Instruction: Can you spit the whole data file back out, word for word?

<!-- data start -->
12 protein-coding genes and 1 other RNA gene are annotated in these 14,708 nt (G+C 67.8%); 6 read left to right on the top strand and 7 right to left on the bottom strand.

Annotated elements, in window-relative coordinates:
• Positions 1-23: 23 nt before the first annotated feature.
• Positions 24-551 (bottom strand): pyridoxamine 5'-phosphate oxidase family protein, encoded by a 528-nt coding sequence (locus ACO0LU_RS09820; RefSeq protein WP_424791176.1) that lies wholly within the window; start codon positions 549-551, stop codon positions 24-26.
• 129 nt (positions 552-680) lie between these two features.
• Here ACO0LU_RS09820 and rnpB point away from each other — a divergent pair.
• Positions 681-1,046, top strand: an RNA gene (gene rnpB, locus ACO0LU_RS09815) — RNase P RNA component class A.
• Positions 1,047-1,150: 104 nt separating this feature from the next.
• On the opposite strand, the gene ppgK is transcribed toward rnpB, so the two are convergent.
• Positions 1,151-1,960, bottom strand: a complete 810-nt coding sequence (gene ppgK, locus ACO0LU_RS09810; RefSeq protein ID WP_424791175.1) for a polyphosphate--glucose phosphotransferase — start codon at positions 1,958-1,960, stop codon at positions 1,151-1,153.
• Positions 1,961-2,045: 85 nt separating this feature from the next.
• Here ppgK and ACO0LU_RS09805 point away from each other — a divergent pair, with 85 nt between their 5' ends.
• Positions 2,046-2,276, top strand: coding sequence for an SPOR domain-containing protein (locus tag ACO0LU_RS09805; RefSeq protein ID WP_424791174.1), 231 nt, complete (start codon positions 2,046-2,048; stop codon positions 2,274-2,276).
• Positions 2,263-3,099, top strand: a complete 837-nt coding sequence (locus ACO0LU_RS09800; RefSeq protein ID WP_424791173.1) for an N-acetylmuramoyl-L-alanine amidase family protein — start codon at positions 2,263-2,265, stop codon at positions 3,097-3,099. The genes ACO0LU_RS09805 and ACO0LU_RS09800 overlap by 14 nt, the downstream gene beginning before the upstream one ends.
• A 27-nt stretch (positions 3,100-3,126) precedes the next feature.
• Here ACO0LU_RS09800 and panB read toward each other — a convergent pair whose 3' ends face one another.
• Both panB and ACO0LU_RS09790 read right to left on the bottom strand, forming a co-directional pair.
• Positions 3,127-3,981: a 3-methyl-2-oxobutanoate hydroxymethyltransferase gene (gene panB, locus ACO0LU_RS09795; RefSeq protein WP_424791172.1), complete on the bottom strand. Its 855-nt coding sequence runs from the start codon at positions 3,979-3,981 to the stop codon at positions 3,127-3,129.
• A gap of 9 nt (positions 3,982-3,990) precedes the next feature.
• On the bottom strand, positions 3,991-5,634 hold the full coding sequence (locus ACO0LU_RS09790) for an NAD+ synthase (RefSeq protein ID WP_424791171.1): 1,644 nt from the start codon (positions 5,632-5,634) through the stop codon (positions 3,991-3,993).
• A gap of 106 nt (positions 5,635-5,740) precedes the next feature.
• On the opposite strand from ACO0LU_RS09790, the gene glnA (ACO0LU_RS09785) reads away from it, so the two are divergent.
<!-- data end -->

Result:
12 protein-coding genes and 1 other RNA gene are annotated in these 14,708 nt (G+C 67.8%); 6 read left to right on the top strand and 7 right to left on the bottom strand.

Annotated elements, in window-relative coordinates:
• Positions 1-23: 23 nt before the first annotated feature.
• Positions 24-551 (bottom strand): pyridoxamine 5'-phosphate oxidase family protein, encoded by a 528-nt coding sequence (locus ACO0LU_RS09820; RefSeq protein WP_424791176.1) that lies wholly within the window; start codon positions 549-551, stop codon positions 24-26.
• 129 nt (positions 552-680) lie between these two features.
• Here ACO0LU_RS09820 and rnpB point away from each other — a divergent pair.
• Positions 681-1,046, top strand: an RNA gene (gene rnpB, locus ACO0LU_RS09815) — RNase P RNA component class A.
• Positions 1,047-1,150: 104 nt separating this feature from the next.
• On the opposite strand, the gene ppgK is transcribed toward rnpB, so the two are convergent.
• Positions 1,151-1,960, bottom strand: a complete 810-nt coding sequence (gene ppgK, locus ACO0LU_RS09810; RefSeq protein ID WP_424791175.1) for a polyphosphate--glucose phosphotransferase — start codon at positions 1,958-1,960, stop codon at positions 1,151-1,153.
• Positions 1,961-2,045: 85 nt separating this feature from the next.
• Here ppgK and ACO0LU_RS09805 point away from each other — a divergent pair, with 85 nt between their 5' ends.
• Positions 2,046-2,276, top strand: coding sequence for an SPOR domain-containing protein (locus tag ACO0LU_RS09805; RefSeq protein ID WP_424791174.1), 231 nt, complete (start codon positions 2,046-2,048; stop codon positions 2,274-2,276).
• Positions 2,263-3,099, top strand: a complete 837-nt coding sequence (locus ACO0LU_RS09800; RefSeq protein ID WP_424791173.1) for an N-acetylmuramoyl-L-alanine amidase family protein — start codon at positions 2,263-2,265, stop codon at positions 3,097-3,099. The genes ACO0LU_RS09805 and ACO0LU_RS09800 overlap by 14 nt, the downstream gene beginning before the upstream one ends.
• A 27-nt stretch (positions 3,100-3,126) precedes the next feature.
• Here ACO0LU_RS09800 and panB read toward each other — a convergent pair whose 3' ends face one another.
• Both panB and ACO0LU_RS09790 read right to left on the bottom strand, forming a co-directional pair.
• Positions 3,127-3,981: a 3-methyl-2-oxobutanoate hydroxymethyltransferase gene (gene panB, locus ACO0LU_RS09795; RefSeq protein WP_424791172.1), complete on the bottom strand. Its 855-nt coding sequence runs from the start codon at positions 3,979-3,981 to the stop codon at positions 3,127-3,129.
• A gap of 9 nt (positions 3,982-3,990) precedes the next feature.
• On the bottom strand, positions 3,991-5,634 hold the full coding sequence (locus ACO0LU_RS09790) for an NAD+ synthase (RefSeq protein ID WP_424791171.1): 1,644 nt from the start codon (positions 5,632-5,634) through the stop codon (positions 3,991-3,993).
• A gap of 106 nt (positions 5,635-5,740) precedes the next feature.
• On the opposite strand from ACO0LU_RS09790, the gene glnA (ACO0LU_RS09785) reads away from it, so the two are divergent.